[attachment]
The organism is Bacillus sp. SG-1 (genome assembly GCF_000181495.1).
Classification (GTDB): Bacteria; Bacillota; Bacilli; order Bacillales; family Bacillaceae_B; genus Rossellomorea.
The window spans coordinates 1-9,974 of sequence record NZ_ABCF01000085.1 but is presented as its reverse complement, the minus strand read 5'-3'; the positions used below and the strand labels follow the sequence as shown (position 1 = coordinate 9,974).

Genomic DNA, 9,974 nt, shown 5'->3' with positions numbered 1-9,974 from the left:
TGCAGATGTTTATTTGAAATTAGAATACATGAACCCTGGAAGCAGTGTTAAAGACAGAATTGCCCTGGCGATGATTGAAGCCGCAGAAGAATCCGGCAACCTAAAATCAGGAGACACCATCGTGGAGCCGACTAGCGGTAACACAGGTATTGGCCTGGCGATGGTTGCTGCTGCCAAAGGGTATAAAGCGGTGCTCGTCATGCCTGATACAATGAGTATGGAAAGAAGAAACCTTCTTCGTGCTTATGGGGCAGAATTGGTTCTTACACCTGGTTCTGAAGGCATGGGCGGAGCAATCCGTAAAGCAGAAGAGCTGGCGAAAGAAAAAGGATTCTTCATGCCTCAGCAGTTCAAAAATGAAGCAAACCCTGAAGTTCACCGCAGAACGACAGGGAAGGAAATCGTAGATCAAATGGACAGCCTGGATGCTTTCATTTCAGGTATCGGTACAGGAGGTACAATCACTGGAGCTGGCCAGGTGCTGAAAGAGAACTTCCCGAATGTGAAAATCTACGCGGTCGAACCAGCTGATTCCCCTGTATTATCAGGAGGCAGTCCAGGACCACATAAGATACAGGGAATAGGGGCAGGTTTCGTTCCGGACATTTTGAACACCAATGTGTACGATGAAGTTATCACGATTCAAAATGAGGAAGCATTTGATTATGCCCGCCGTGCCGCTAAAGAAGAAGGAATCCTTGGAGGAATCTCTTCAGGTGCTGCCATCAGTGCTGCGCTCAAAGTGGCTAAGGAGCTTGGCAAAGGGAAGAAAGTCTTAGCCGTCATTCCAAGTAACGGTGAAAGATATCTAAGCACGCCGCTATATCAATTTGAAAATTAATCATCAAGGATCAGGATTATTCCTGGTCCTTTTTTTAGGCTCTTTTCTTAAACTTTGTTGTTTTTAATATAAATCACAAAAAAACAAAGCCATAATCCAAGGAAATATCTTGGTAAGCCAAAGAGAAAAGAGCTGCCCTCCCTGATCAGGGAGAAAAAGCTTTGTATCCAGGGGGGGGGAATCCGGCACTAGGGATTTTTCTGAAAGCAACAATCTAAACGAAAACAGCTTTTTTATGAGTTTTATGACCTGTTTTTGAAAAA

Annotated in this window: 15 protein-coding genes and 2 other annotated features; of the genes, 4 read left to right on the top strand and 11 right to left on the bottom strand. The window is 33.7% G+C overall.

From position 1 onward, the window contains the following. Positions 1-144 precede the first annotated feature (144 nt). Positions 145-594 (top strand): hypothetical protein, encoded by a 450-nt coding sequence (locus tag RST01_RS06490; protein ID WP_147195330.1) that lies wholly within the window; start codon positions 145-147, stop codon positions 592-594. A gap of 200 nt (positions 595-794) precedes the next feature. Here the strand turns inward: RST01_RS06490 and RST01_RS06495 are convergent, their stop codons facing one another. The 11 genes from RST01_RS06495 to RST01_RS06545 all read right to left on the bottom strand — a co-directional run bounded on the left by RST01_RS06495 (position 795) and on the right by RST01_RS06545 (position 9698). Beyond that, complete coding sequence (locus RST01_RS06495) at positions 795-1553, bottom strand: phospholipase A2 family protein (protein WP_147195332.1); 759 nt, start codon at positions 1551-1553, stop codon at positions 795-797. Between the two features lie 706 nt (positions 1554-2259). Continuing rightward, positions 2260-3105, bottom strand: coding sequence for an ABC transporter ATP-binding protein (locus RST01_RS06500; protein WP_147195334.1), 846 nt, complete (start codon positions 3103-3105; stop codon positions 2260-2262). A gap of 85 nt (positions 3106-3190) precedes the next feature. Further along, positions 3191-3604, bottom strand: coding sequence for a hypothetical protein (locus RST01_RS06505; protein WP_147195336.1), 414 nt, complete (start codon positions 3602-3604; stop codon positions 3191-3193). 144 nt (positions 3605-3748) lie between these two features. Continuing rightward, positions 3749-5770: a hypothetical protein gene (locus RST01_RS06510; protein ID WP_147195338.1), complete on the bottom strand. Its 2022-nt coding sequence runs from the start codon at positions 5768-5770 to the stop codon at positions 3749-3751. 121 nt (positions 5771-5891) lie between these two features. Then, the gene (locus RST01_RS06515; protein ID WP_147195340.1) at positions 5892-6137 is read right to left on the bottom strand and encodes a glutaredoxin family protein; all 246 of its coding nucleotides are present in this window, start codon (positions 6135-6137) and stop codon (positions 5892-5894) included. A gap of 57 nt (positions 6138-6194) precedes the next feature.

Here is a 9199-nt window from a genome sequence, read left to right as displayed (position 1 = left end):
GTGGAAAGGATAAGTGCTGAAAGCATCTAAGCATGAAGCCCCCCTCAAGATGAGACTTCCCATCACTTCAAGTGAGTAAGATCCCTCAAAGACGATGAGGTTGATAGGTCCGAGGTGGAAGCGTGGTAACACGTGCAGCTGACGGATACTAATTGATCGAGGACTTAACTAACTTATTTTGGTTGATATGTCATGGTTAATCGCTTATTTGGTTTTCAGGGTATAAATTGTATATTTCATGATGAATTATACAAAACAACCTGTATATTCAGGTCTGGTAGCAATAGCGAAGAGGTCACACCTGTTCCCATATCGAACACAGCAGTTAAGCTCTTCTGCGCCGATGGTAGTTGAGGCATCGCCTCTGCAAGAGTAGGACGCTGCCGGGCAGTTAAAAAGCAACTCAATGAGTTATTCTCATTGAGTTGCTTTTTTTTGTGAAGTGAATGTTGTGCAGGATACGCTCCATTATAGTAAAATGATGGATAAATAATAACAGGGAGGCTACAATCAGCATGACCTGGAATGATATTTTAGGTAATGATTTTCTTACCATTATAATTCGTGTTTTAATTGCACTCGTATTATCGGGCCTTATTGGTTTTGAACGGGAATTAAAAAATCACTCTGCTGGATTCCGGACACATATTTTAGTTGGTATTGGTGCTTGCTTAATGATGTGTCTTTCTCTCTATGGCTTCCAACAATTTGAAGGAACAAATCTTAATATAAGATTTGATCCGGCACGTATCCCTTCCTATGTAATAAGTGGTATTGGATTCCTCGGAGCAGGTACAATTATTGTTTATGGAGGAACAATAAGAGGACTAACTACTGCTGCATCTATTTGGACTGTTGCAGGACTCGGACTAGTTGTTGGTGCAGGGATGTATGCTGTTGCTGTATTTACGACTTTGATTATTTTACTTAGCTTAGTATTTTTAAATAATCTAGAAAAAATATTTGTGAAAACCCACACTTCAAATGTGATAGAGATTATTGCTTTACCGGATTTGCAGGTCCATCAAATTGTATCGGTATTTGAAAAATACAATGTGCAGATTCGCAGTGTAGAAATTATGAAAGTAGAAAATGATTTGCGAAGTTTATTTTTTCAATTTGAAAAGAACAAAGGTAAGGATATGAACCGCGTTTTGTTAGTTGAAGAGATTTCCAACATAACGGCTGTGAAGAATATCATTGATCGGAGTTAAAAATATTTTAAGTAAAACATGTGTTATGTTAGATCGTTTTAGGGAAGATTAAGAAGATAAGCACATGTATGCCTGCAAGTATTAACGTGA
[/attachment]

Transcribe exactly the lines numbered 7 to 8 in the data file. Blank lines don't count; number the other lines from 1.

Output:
From position 1 onward, the window contains the following. Positions 1-144 precede the first annotated feature (144 nt). Positions 145-594 (top strand): hypothetical protein, encoded by a 450-nt coding sequence (locus tag RST01_RS06490; protein ID WP_147195330.1) that lies wholly within the window; start codon positions 145-147, stop codon positions 592-594. A gap of 200 nt (positions 595-794) precedes the next feature. Here the strand turns inward: RST01_RS06490 and RST01_RS06495 are convergent, their stop codons facing one another. The 11 genes from RST01_RS06495 to RST01_RS06545 all read right to left on the bottom strand — a co-directional run bounded on the left by RST01_RS06495 (position 795) and on the right by RST01_RS06545 (position 9698). Beyond that, complete coding sequence (locus RST01_RS06495) at positions 795-1553, bottom strand: phospholipase A2 family protein (protein WP_147195332.1); 759 nt, start codon at positions 1551-1553, stop codon at positions 795-797. Between the two features lie 706 nt (positions 1554-2259). Continuing rightward, positions 2260-3105, bottom strand: coding sequence for an ABC transporter ATP-binding protein (locus RST01_RS06500; protein WP_147195334.1), 846 nt, complete (start codon positions 3103-3105; stop codon positions 2260-2262). A gap of 85 nt (positions 3106-3190) precedes the next feature. Further along, positions 3191-3604, bottom strand: coding sequence for a hypothetical protein (locus RST01_RS06505; protein WP_147195336.1), 414 nt, complete (start codon positions 3602-3604; stop codon positions 3191-3193). 144 nt (positions 3605-3748) lie between these two features. Continuing rightward, positions 3749-5770: a hypothetical protein gene (locus RST01_RS06510; protein ID WP_147195338.1), complete on the bottom strand. Its 2022-nt coding sequence runs from the start codon at positions 5768-5770 to the stop codon at positions 3749-3751. 121 nt (positions 5771-5891) lie between these two features. Then, the gene (locus RST01_RS06515; protein ID WP_147195340.1) at positions 5892-6137 is read right to left on the bottom strand and encodes a glutaredoxin family protein; all 246 of its coding nucleotides are present in this window, start codon (positions 6135-6137) and stop codon (positions 5892-5894) included. A gap of 57 nt (positions 6138-6194) precedes the next feature.

Here is a 9199-nt window from a genome sequence, read left to right as displayed (position 1 = left end):